A Shard of Ice proves to be a surprisingly modern story, considering it was written in the mid 90s. The dynamic between the three characters is easily relatable to anyone entrenched in the hellscape of modern dating where there is a silent agreement every romantic engagement is deemed “casual,” unless commitment is explicitly stated. A familiar dynamic emerges where all parties believe they were fine with the noncommittal nature of a relationship, but the presence of competition makes them realize they care about it more than they realized, forcing them to rush for a resolution while stomaching emotional pain. This is a good pitch for a story, but a lot of Sapkowski’s writing devolves into this infuriating vagueness in pursuit of being “deep” that can get very frustrating. Specifically, Yennefer tells of a story of an “ice queen” as a metaphor for herself. It starts off coherent enough, but as Geralt throws in his own metaphor and the two intermingle, it becomes less clear what each character is trying to say — or what Sapkowski is trying to convey.
Still, this story is one of the only insights we get into Geralt and Yennefer’s feelings for one another. It’s also one of the few stories that lacks any physical combat or battle of some sort. It’s entirely focused on the characters and their conflict. It shows that their personalities are strong enough to hold the reader’s interest, and the diversity of Sapkowski’s writing ability. It shows where the Witcher stories could go, and sets up the theme of the rest of the book.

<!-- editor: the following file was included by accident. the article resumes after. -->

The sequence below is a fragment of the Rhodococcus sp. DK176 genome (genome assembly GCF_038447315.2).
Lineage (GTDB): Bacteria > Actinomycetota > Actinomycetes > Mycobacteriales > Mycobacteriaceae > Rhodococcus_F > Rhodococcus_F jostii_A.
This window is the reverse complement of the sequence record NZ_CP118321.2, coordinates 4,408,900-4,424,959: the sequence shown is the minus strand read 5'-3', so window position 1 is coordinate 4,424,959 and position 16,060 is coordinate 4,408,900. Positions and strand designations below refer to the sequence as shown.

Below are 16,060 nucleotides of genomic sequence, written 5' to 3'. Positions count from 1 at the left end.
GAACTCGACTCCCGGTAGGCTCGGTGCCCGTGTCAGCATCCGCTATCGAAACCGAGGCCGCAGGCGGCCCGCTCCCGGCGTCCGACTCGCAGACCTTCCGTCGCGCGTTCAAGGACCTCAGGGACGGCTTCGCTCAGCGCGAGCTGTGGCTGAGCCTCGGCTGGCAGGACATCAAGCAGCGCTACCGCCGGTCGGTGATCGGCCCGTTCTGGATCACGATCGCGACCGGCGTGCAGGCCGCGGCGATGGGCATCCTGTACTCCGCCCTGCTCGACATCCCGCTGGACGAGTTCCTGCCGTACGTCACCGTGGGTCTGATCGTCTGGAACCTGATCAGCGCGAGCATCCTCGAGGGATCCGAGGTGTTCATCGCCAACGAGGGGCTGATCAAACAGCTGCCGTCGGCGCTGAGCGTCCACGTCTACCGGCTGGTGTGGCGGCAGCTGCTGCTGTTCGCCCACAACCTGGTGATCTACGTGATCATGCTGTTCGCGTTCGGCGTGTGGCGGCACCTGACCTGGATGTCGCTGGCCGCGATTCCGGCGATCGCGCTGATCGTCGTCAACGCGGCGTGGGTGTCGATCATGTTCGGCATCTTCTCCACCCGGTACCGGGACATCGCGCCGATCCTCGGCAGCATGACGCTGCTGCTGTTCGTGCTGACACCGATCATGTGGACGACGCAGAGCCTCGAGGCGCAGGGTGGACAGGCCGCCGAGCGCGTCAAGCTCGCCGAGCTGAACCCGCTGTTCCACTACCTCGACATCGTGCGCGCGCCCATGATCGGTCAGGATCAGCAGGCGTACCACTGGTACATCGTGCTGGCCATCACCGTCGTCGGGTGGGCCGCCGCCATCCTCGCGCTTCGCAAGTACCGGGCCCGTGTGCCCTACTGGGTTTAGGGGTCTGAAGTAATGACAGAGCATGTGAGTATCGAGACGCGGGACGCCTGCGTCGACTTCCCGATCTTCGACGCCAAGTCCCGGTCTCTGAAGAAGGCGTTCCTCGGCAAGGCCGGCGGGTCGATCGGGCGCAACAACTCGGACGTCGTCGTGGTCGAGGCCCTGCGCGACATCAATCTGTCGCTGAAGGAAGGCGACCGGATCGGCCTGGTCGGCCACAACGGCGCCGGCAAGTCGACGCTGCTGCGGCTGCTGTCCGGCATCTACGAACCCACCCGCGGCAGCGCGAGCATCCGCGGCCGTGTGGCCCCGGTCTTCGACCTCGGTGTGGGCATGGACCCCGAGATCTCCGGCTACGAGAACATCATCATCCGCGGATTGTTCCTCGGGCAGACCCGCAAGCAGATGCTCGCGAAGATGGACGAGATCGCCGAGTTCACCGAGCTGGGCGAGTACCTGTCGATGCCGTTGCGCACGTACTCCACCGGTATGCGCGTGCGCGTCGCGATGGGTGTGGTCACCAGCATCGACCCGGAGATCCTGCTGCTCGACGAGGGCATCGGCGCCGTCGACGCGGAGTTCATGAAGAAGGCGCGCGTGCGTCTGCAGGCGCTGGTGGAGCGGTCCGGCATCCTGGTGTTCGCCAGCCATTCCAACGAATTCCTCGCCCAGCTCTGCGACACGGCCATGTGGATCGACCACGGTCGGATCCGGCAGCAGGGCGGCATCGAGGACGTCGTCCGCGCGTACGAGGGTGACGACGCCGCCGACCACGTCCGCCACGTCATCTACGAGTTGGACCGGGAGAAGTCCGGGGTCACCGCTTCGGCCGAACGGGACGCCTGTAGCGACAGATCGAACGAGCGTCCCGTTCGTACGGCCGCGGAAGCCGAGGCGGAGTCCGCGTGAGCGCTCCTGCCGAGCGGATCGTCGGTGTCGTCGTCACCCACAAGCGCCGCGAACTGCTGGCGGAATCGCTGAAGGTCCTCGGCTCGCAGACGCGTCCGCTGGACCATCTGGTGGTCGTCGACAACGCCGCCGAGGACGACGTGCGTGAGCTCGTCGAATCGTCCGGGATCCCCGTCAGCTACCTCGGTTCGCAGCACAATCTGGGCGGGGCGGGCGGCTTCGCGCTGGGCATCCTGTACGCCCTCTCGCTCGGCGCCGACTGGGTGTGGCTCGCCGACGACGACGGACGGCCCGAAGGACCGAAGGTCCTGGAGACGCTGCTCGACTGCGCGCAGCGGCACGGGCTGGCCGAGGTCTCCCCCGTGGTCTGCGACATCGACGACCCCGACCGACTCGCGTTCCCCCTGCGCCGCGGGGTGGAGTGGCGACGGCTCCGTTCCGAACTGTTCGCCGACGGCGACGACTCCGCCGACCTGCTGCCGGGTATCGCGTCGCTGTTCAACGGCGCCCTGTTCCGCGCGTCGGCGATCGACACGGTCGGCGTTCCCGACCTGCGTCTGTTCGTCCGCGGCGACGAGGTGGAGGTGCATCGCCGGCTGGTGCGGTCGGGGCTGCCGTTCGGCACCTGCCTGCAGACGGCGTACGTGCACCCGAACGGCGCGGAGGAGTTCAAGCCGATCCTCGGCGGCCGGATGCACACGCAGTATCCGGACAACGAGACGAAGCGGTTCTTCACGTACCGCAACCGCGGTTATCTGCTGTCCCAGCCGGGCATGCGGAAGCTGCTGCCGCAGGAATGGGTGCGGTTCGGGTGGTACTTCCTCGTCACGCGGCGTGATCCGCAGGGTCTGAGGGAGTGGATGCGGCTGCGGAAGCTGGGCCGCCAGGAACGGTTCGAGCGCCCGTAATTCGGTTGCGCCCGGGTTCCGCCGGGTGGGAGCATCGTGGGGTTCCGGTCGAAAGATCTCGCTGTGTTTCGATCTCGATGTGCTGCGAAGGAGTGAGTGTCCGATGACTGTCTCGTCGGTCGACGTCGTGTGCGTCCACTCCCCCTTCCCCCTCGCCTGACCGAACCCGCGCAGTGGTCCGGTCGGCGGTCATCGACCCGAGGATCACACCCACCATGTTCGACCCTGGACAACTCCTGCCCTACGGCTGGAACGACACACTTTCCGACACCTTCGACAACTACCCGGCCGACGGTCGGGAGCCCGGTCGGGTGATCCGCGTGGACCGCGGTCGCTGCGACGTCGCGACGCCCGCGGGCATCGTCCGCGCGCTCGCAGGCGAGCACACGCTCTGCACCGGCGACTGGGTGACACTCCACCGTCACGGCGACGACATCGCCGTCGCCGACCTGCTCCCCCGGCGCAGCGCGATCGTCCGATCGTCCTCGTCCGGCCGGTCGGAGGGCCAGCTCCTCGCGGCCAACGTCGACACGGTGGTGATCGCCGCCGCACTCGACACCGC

Eternal Flame is likely the most unique story in the collection simply because it barely follows Geralt at all. Centered around a dwarf named Dainty Biberveldt who’s had his identity stolen by a doppler, this story builds the world of the Witcherverse’s greater economy and various institutions. We get introduced to the city of Novigard — the only worthwhile metropolis mentioned in the entire series — as well as the religious cult of the Eternal Flame, the legal system of local cities, the dwarves’ guild, bankers’ guild and how a market economy is affected by the constant waring of feudal states.
This is one of those stories where fans can reread endlessly to infer additional lore details about the Witcherverse. We get exposed to many elements and sects of life that otherwise exist as background to the tales of Geralt, Ciri and Yennefer. It’s a story that feels remarkably different from the other stories in the collection and solidifies Sword of Destiny’s point of proving the versatility of stories told in the Witcherverse.
A Little Sacrifice
A Little Sacrifice is a low-key, low-stakes, story for Geralt, but it may be my favorite story in the entire series. Geralt takes on a contract to assist a local lord woo a mermaid into marriage, and while doing so he spends time with Dandelion and his longtime friend/fellow musician, Essi “Little Eye” Daven. Geralt and Essi get engaged in the equivalent of a “summer fling,” which forces Geralt to confront his feelings for Yennefer. There’s an obvious theme between Geralt’s fling, and his mission to force an unnatural relationship into success, but they’re surprisingly understated.
A Little Sacrifice feels like a novelty episode of your favorite TV show. There’s no real conflict in the story; it’s pitched as a string of summer days with friends spending time with one another. It’s maybe the only story where you feel a sense of peace and joy in its events. This tone, combined with the subject material of love and regret, creates an immensely melancholy atmosphere. You can feel the impermanence of happiness existing in the story’s pages. Even though this is one of the longer stories in the Witcherverse, I personally felt like I didn’t want it to end. Essi is an incredibly likable character and we see Geralt at his most vulnerable. The final paragraphs of A Little Sacrifice are heart-crushing, and easily one of Sapkowski’s finest moments.
Sword of Destiny